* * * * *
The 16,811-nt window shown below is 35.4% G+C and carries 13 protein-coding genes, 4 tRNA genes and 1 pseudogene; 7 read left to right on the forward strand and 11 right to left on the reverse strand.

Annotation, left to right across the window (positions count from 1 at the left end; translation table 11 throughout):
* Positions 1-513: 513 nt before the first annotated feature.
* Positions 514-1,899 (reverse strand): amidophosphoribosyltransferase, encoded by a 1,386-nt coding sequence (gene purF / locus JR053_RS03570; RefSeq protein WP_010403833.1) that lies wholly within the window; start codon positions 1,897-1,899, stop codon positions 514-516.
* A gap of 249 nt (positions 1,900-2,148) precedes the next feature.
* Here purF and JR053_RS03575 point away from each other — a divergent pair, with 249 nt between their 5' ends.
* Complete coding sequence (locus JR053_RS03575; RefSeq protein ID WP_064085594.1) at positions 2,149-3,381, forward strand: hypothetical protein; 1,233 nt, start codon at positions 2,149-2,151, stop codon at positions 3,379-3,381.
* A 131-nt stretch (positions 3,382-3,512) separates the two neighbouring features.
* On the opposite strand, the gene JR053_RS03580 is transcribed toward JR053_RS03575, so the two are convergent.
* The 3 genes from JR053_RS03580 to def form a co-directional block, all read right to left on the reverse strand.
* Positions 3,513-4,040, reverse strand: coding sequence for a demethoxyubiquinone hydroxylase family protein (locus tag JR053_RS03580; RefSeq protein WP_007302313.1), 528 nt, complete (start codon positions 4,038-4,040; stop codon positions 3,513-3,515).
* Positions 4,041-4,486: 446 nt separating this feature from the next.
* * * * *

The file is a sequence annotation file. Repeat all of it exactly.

The 16,811-nt window shown below is 35.4% G+C and carries 13 protein-coding genes, 4 tRNA genes and 1 pseudogene; 7 read left to right on the forward strand and 11 right to left on the reverse strand.

Annotation, left to right across the window (positions count from 1 at the left end; translation table 11 throughout):
* Positions 1-513: 513 nt before the first annotated feature.
* Positions 514-1,899 (reverse strand): amidophosphoribosyltransferase, encoded by a 1,386-nt coding sequence (gene purF / locus JR053_RS03570; RefSeq protein WP_010403833.1) that lies wholly within the window; start codon positions 1,897-1,899, stop codon positions 514-516.
* A gap of 249 nt (positions 1,900-2,148) precedes the next feature.
* Here purF and JR053_RS03575 point away from each other — a divergent pair, with 249 nt between their 5' ends.
* Complete coding sequence (locus JR053_RS03575; RefSeq protein ID WP_064085594.1) at positions 2,149-3,381, forward strand: hypothetical protein; 1,233 nt, start codon at positions 2,149-2,151, stop codon at positions 3,379-3,381.
* A 131-nt stretch (positions 3,382-3,512) separates the two neighbouring features.
* On the opposite strand, the gene JR053_RS03580 is transcribed toward JR053_RS03575, so the two are convergent.
* The 3 genes from JR053_RS03580 to def form a co-directional block, all read right to left on the reverse strand.
* Positions 3,513-4,040, reverse strand: coding sequence for a demethoxyubiquinone hydroxylase family protein (locus tag JR053_RS03580; RefSeq protein WP_007302313.1), 528 nt, complete (start codon positions 4,038-4,040; stop codon positions 3,513-3,515).
* Positions 4,041-4,486: 446 nt separating this feature from the next.